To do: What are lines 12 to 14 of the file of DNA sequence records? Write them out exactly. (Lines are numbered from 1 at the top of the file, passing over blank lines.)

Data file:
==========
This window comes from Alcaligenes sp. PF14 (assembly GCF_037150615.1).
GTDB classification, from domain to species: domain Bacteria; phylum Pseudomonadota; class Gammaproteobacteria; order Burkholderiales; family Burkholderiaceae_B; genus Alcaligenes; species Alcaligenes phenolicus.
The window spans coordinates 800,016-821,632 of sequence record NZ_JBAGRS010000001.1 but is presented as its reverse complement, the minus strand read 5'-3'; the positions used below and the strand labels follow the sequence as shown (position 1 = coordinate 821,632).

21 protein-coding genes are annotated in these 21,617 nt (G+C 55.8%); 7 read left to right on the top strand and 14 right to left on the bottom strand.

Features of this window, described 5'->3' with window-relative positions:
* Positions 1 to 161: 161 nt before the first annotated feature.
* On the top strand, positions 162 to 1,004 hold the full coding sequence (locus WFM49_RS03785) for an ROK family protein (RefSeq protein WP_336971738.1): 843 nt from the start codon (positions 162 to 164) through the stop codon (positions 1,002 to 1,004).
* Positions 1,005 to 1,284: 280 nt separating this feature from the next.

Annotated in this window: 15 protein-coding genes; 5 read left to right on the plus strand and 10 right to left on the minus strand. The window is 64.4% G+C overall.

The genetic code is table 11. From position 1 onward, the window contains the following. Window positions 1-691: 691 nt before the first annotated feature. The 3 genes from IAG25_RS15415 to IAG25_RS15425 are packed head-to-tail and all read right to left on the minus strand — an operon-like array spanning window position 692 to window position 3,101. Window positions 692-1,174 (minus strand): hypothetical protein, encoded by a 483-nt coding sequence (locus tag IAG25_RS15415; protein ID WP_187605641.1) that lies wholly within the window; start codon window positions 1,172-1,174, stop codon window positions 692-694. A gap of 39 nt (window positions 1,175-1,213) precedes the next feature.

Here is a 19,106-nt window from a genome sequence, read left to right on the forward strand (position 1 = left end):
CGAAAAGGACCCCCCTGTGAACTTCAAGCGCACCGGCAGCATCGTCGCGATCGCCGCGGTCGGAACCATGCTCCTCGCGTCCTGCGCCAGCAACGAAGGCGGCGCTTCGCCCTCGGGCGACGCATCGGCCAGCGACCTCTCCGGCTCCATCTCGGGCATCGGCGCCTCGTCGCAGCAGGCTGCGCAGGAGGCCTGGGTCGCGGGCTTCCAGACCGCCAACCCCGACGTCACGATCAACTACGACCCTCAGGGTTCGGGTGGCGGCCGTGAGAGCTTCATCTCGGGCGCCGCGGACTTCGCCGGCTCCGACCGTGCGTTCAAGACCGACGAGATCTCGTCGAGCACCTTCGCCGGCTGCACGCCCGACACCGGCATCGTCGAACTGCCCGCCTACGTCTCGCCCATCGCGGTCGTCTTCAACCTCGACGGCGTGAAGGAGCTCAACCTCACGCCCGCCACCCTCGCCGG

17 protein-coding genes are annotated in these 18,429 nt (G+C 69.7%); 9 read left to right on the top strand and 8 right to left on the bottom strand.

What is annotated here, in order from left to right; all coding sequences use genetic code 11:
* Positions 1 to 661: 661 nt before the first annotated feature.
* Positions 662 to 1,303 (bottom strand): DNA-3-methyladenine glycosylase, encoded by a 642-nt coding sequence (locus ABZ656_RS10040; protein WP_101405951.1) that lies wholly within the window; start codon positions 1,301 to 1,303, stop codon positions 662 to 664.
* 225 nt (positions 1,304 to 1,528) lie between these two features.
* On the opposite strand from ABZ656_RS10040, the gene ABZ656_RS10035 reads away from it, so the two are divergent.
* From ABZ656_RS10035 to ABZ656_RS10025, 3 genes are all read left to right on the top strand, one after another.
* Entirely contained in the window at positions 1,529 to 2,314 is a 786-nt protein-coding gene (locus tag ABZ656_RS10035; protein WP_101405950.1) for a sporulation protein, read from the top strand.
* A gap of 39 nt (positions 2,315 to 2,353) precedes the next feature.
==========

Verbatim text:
CGAAAAGGACCCCCCTGTGAACTTCAAGCGCACCGGCAGCATCGTCGCGATCGCCGCGGTCGGAACCATGCTCCTCGCGTCCTGCGCCAGCAACGAAGGCGGCGCTTCGCCCTCGGGCGACGCATCGGCCAGCGACCTCTCCGGCTCCATCTCGGGCATCGGCGCCTCGTCGCAGCAGGCTGCGCAGGAGGCCTGGGTCGCGGGCTTCCAGACCGCCAACCCCGACGTCACGATCAACTACGACCCTCAGGGTTCGGGTGGCGGCCGTGAGAGCTTCATCTCGGGCGCCGCGGACTTCGCCGGCTCCGACCGTGCGTTCAAGACCGACGAGATCTCGTCGAGCACCTTCGCCGGCTGCACGCCCGACACCGGCATCGTCGAACTGCCCGCCTACGTCTCGCCCATCGCGGTCGTCTTCAACCTCGACGGCGTGAAGGAGCTCAACCTCACGCCCGCCACCCTCGCCGG

17 protein-coding genes are annotated in these 18,429 nt (G+C 69.7%); 9 read left to right on the top strand and 8 right to left on the bottom strand.

What is annotated here, in order from left to right; all coding sequences use genetic code 11: